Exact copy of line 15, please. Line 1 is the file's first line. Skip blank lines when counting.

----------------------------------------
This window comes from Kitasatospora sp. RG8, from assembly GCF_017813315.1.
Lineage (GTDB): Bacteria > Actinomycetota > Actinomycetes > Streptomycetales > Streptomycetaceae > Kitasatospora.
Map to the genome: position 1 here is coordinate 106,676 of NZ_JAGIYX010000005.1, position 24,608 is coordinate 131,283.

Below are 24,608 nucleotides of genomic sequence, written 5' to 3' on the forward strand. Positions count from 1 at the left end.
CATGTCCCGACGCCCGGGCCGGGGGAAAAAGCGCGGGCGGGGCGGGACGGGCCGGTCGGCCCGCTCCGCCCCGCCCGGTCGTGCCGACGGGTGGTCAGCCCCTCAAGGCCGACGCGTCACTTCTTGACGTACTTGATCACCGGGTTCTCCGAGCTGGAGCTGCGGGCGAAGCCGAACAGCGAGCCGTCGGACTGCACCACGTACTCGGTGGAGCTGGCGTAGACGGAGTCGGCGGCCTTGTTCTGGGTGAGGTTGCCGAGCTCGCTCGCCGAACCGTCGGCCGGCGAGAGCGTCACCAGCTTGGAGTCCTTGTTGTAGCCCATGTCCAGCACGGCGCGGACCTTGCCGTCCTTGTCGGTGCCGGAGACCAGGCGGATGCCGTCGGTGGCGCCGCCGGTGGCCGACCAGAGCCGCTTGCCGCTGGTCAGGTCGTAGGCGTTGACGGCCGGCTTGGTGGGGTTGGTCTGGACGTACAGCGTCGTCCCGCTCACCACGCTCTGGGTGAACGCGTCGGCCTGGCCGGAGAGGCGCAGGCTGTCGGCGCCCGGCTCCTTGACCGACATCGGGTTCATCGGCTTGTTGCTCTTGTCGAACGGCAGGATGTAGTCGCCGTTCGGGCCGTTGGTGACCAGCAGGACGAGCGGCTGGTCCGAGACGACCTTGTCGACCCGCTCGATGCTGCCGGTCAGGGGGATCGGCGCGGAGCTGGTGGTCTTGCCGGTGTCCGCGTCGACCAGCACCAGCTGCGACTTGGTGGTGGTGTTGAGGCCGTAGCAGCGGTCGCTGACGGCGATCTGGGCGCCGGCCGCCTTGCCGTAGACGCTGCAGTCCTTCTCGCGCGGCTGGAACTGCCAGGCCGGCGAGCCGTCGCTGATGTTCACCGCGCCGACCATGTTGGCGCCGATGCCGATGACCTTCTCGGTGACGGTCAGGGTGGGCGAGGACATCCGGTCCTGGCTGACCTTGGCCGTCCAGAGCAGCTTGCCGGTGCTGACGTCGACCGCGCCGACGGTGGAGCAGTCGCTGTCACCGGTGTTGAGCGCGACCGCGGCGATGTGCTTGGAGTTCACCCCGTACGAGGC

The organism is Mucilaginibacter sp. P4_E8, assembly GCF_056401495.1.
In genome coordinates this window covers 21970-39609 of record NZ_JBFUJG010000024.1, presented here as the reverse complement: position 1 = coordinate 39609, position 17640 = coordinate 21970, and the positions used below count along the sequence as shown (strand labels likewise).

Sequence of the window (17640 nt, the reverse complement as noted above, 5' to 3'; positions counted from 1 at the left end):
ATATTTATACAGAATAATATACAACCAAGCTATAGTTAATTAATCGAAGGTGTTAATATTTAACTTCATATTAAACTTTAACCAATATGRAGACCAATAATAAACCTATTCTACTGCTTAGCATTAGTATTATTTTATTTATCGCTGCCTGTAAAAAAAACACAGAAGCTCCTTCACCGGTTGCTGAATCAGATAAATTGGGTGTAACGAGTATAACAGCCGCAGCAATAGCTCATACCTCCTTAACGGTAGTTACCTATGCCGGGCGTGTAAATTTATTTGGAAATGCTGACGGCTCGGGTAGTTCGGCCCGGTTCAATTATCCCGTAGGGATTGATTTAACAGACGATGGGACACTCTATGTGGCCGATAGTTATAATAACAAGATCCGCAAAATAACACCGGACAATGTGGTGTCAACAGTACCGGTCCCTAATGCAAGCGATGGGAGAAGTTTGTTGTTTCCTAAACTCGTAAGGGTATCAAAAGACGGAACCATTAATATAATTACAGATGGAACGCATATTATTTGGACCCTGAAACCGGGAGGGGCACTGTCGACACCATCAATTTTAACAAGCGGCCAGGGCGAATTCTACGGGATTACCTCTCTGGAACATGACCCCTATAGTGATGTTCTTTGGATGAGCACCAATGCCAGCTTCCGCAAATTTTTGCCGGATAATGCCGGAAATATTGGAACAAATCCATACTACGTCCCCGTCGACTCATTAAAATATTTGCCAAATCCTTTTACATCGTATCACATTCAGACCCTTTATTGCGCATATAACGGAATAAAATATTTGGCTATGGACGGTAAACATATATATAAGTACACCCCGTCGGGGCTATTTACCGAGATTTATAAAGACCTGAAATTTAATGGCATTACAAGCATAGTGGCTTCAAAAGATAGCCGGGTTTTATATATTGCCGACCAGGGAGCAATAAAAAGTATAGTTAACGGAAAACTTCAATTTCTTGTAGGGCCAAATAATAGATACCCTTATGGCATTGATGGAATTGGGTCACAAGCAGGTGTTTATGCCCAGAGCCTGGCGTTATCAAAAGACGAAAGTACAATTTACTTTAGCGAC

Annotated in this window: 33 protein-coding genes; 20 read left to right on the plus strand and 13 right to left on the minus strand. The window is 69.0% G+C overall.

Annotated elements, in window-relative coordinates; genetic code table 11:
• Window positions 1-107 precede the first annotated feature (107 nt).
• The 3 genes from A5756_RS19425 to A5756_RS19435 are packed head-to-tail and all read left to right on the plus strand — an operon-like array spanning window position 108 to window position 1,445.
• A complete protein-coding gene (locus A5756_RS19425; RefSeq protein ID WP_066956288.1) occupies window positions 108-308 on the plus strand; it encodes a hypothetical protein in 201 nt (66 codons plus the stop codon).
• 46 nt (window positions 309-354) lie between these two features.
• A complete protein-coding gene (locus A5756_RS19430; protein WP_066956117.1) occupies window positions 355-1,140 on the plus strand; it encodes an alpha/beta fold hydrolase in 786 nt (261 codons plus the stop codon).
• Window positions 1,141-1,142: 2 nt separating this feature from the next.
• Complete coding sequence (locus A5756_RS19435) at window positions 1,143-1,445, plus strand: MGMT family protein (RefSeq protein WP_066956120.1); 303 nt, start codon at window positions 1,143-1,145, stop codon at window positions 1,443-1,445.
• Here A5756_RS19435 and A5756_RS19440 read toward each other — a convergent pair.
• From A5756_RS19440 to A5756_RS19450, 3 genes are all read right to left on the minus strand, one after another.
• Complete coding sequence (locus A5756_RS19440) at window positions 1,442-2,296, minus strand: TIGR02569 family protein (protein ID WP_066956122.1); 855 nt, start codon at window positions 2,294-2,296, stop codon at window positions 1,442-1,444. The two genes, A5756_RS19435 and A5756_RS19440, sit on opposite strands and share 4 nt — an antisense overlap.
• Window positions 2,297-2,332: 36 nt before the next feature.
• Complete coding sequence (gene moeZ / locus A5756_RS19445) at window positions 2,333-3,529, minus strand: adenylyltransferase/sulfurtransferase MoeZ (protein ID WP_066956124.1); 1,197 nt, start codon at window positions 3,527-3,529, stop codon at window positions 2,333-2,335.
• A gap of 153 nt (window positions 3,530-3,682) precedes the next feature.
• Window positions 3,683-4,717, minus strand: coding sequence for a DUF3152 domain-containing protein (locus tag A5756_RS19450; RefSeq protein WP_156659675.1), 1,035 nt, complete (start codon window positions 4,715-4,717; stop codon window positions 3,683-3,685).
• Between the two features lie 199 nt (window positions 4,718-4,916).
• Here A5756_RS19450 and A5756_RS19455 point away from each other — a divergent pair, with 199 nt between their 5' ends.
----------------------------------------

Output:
• 46 nt (window positions 309-354) lie between these two features.